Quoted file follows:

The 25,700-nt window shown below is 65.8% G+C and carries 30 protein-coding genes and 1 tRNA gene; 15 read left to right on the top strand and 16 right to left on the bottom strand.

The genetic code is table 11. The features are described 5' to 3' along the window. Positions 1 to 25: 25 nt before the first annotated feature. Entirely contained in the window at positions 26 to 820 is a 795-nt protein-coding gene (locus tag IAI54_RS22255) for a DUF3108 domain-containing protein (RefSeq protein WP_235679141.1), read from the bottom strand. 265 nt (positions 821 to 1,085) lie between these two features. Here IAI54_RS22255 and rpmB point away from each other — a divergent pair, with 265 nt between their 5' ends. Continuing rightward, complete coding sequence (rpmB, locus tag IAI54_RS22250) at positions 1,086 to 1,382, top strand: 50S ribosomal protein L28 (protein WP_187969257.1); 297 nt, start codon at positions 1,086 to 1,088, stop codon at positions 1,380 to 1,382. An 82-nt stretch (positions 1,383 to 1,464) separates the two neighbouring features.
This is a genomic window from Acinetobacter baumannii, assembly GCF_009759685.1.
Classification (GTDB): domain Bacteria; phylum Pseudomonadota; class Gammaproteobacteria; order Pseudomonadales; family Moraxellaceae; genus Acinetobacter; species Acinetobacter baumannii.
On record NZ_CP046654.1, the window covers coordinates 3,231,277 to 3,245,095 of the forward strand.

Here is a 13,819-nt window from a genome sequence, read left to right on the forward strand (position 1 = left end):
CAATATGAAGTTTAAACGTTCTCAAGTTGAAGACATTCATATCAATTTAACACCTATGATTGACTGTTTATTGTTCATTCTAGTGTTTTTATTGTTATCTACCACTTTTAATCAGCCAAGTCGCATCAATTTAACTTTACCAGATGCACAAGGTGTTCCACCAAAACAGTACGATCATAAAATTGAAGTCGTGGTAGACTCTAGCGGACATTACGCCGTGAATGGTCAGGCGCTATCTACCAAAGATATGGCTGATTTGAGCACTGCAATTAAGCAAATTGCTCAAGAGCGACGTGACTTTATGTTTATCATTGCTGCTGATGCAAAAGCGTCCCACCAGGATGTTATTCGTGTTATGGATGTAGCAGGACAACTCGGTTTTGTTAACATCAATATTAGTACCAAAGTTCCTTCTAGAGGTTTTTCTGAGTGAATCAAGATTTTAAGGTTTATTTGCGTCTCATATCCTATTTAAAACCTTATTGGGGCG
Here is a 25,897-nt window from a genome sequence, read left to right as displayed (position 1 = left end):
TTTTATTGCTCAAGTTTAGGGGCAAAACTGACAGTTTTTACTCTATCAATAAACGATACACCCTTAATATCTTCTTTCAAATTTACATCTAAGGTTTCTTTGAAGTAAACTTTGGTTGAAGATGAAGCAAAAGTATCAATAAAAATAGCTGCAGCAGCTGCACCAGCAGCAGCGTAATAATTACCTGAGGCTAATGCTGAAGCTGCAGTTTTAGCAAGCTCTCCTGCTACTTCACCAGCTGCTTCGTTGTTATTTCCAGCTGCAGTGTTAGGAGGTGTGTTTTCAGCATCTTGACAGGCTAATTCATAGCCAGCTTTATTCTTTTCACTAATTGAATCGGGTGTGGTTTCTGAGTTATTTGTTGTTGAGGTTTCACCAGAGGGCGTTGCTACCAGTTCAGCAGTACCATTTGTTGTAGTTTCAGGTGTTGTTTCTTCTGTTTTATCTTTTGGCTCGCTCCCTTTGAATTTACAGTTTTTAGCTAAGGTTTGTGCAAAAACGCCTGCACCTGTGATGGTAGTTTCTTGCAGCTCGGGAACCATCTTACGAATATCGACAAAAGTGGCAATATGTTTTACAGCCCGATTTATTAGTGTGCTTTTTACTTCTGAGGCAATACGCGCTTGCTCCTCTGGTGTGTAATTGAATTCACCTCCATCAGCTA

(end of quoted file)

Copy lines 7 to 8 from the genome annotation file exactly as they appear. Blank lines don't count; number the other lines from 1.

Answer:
CAATATGAAGTTTAAACGTTCTCAAGTTGAAGACATTCATATCAATTTAACACCTATGATTGACTGTTTATTGTTCATTCTAGTGTTTTTATTGTTATCTACCACTTTTAATCAGCCAAGTCGCATCAATTTAACTTTACCAGATGCACAAGGTGTTCCACCAAAACAGTACGATCATAAAATTGAAGTCGTGGTAGACTCTAGCGGACATTACGCCGTGAATGGTCAGGCGCTATCTACCAAAGATATGGCTGATTTGAGCACTGCAATTAAGCAAATTGCTCAAGAGCGACGTGACTTTATGTTTATCATTGCTGCTGATGCAAAAGCGTCCCACCAGGATGTTATTCGTGTTATGGATGTAGCAGGACAACTCGGTTTTGTTAACATCAATATTAGTACCAAAGTTCCTTCTAGAGGTTTTTCTGAGTGAATCAAGATTTTAAGGTTTATTTGCGTCTCATATCCTATTTAAAACCTTATTGGGGCG
Here is a 25,897-nt window from a genome sequence, read left to right as displayed (position 1 = left end):